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autumn

To RAMP or legacy appeal?

Question

recently one of my claims was denied and attorney is appealing it. the VA C&P agreed with the claim and attorney mentioned the denial was bogus/bs.  pretty sure that was at the DRO level. 

attorney asked me if i want to RAMP this appeal or legacy appeal.  we already waited almost 3yrs when this denial came in and likely another ~3 years when it is legacy appealed, not  on the RAMP system. my understanding is we don't lose appeal power going with RAMP, is that correct?  attorney isn't getting worse results with RAMP than say the legacy appeal way i'm told.  before i green light RAMP i want to ask, are veterans choosing the RAMP path now & finding it worth it say vs the legacy appeals?

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 To autumn:

Remember, there is a difference between a claim denied and an appeal. A claim denied remains viable for appeal for a year. An appeal is anything you file a NOD on. Once you file the NOD, you have completed the first step of what we call the "substantive appeal" to the BVA. After issuance of a SOC, you have 60 days to take the second step by completing the substantive appeal by the filing of the VA 9. Yes, a rebuttal filing to the SOC will delay the suspense date of 60 days by giving you 30 days from the receipt of a SSOC in which to file the VA 9. The important thing for all to remember is that you can have a claim denied this morning and then put it into the rocket docket to the BVA after the 19th. If it's a CUE, you would gain nothing by having a Supplemental review as you are prohibited from introducing new evidence. Likewise, a HLR, which is no more than a DRO review camouflaged  in a new dress, is a dead end as well. I've won two DRO reviews- the Phoenix folks caved in and CUE'd themselves 9 times on a Vietnam Parkinson's disease denial and the second was the CAVC ordering the VA to pay me SMC back to 1994 in 2016. That's mighty slim pickings. I hear from all my fellow VA litigators that the RAMP at the local level is a chimera. Approximately one in five is getting a favorable outcome. 

CUE claims are excellent candidates for this process. First, you cannot add any new evidence. Second, VA invariably denies all CUEs anyway. Lastly, who wants to take a CUE through the 6-year system to the BVA? When you file a CUE, you are calling VA idiots out for screwing it up. You cannot add evidence so it's a brilliant way to unclog the system. VARO raters use the M 21 and it will almost always yield a denial. The BVA, on the other hand, is a Veterans Law Judge (VLJ) with real legal training. They can ascertain the truth in an unbiased decision. It used to be that VLJs pretty much toed the line and acquiesced to the VASEC and the OGC precedents. This is no longer true. With new precedence coming down from the CAVC or the CAFC almost daily, our legal chances of success in a true courtroom before a real law judge have increased 100-fold since the era of the 60s when the BVA came into existence.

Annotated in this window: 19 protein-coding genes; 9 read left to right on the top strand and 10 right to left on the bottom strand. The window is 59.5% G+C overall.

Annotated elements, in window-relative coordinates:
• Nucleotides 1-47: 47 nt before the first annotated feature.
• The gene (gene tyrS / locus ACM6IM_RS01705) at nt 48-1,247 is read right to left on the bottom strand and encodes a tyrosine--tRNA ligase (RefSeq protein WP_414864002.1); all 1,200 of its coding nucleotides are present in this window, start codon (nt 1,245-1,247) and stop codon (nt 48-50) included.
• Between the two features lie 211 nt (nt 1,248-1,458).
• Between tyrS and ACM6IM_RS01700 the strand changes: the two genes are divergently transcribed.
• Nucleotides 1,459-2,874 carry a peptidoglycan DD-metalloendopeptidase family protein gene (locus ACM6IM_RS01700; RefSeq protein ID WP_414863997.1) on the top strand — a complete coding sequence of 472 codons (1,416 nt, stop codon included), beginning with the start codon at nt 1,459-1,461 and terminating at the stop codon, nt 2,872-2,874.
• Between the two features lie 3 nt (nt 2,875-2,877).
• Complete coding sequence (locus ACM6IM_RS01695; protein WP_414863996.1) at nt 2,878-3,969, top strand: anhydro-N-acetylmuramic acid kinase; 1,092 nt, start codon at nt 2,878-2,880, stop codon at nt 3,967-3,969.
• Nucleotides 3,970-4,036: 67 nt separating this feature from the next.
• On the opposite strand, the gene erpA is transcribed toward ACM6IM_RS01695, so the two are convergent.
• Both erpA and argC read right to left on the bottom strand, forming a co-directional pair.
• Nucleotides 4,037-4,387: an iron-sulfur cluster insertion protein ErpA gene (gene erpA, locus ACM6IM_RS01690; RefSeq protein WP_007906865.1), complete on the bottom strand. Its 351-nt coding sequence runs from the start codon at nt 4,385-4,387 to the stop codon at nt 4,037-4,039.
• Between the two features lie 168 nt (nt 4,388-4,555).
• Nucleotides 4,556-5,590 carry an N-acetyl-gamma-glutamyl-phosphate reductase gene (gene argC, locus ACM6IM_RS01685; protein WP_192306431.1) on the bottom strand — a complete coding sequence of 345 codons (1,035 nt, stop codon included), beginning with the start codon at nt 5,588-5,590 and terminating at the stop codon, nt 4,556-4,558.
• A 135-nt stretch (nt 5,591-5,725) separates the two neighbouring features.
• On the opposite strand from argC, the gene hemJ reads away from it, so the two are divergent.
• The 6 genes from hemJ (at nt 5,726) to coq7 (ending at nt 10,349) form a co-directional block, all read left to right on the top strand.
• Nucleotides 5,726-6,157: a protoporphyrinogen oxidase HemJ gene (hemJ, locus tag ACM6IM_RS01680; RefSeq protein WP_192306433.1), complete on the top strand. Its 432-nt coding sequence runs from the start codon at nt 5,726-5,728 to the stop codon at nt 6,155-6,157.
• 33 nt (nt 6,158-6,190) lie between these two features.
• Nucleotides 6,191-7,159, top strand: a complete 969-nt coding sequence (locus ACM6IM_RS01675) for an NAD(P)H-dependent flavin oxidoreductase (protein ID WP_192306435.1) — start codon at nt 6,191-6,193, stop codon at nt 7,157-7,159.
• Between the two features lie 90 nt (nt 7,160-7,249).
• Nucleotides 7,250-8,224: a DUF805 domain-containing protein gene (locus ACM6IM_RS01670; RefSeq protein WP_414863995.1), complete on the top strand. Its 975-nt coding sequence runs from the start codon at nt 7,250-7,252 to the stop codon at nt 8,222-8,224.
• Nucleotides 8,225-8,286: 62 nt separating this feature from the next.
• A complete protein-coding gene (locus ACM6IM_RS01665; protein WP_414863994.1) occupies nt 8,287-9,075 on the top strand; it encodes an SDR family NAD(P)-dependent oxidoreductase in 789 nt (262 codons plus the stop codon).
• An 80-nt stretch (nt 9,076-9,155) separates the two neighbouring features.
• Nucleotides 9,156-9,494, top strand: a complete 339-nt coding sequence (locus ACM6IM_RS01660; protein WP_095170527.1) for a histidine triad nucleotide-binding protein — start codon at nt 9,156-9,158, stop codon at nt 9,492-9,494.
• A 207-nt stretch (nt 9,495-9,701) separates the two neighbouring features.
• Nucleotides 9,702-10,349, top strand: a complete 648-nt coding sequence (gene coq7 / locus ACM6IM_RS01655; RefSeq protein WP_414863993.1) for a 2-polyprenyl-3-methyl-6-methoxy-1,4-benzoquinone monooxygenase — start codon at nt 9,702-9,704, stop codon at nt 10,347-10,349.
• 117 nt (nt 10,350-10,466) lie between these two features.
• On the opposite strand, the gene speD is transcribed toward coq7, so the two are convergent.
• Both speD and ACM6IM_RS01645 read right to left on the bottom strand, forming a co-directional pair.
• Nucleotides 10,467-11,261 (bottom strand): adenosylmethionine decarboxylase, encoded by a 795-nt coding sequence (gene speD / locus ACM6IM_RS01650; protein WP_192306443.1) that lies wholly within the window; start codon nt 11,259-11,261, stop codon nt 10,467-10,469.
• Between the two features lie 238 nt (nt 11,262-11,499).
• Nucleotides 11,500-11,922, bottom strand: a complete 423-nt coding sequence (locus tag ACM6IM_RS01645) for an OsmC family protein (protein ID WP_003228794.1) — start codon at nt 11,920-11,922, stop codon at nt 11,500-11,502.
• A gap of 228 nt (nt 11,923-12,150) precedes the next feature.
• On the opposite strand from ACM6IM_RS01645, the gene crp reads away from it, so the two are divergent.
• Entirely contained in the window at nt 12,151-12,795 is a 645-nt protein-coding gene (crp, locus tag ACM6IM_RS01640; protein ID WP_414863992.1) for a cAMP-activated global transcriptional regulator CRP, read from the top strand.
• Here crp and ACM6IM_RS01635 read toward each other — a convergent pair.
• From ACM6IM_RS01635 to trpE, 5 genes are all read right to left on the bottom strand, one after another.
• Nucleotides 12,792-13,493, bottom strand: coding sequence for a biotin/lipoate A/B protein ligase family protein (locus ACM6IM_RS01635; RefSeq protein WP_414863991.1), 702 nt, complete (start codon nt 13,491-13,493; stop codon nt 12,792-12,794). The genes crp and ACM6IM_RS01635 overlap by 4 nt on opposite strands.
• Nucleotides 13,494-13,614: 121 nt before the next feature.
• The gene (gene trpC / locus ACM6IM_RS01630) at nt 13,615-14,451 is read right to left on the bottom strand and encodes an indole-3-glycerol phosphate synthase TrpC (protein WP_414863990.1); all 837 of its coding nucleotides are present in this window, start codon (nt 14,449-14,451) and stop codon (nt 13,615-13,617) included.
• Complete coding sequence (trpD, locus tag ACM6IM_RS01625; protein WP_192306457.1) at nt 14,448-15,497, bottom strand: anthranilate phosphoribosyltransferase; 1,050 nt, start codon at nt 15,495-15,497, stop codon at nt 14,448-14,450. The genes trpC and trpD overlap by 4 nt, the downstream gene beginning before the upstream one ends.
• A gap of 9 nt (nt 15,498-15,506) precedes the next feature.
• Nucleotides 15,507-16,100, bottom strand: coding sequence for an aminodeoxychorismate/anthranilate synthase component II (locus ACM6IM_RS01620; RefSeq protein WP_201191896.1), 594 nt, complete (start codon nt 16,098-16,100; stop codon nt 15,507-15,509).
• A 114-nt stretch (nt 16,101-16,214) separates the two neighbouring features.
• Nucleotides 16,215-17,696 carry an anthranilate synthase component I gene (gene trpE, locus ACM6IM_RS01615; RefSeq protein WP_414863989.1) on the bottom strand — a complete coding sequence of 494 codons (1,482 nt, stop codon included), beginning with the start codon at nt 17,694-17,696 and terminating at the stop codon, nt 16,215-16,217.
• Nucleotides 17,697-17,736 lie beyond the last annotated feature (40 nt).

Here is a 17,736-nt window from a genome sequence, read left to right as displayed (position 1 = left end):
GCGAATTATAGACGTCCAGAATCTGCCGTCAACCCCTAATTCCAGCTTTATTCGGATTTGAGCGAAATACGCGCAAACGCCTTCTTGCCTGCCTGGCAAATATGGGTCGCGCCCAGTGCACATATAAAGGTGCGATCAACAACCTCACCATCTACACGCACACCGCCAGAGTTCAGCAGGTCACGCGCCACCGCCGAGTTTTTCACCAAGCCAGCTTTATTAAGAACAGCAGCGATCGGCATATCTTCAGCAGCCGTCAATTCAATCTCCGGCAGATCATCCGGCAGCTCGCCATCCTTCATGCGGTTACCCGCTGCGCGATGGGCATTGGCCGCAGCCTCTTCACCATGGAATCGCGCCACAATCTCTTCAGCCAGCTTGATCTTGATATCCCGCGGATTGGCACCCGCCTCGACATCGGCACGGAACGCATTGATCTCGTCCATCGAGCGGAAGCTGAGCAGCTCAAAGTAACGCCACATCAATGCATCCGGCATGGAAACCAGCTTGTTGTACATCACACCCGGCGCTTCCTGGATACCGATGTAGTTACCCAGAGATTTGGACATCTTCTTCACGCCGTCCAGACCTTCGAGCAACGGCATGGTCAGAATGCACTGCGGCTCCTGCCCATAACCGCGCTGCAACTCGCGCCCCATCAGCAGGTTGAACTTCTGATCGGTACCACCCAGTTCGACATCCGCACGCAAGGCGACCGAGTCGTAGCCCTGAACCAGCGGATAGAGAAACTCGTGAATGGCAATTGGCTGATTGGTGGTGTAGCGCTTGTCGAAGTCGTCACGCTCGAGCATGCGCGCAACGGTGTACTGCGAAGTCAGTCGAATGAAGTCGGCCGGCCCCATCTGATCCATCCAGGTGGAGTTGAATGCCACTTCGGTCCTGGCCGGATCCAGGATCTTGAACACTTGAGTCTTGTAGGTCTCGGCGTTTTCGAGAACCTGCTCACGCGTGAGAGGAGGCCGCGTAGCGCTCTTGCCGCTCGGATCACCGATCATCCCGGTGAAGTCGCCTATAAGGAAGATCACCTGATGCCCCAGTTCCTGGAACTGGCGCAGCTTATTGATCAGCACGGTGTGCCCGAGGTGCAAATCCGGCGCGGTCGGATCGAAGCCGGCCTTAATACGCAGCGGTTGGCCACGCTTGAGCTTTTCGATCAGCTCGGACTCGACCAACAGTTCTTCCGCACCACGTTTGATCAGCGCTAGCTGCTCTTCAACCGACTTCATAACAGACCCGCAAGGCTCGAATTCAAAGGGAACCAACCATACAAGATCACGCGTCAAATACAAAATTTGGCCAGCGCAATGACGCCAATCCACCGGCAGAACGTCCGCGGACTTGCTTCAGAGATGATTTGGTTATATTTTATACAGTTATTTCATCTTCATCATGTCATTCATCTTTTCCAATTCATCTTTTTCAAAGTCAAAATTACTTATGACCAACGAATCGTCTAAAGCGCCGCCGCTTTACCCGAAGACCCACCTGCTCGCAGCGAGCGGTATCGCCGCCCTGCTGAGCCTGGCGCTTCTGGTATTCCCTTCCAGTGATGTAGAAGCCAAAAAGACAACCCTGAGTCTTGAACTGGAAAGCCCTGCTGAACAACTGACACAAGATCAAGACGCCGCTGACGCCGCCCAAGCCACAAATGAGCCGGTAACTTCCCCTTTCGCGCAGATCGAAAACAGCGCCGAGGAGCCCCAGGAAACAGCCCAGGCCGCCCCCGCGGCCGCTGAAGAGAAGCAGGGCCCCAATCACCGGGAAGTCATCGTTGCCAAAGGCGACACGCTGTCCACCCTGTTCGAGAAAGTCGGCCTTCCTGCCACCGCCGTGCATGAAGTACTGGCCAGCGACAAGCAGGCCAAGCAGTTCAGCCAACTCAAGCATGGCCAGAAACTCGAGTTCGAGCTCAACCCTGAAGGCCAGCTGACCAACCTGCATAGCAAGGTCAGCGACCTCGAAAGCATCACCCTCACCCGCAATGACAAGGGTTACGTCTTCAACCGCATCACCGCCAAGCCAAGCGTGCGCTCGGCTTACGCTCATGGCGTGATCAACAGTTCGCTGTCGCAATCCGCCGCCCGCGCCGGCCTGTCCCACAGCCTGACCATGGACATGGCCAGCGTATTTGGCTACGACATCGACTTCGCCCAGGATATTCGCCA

In my 30 years doing this, I have found one truth. Many of us look at our claims from our own point of view. This tainted view prevents us from considering whether it's actionable. I always take the devil's advocate stance and try to defeat my client's claim with logic and reasoned argument. If I can, then I won't take it. If it's plausible, I will always be tempted to fight it. Unlike some VA litigators, I keep my caseload down to a dull roar. I will never become a VSO with 250 Vets. 60-80 is more my idea of a manageable number. Besides, I like talking to my clients and sharing their highs and lows. With that number, when a real CUE barnburner shows up, I usually take it. RAMPing up to the BVA is the cat's pajamas in this situation. Why wait in VARO purgatory for years? 

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Good points sir.  Especially how we as human get so wrapped up in our cases we fail to understand that our view is not the VA's view.

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From my experience in the legacy appeals it looks like the BVA is prioritizing RAMP over legacy. So if you go legacy it's going to take longer than usual.

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Everything I have read so far tells me that everyone should get as far away from the RAMP process as they can.  It is nothing more than quick denial and if the new rules are correct it screws you over on back pay.  

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Please elaborate on the rules where you state back pay is lost by doing RAMP.

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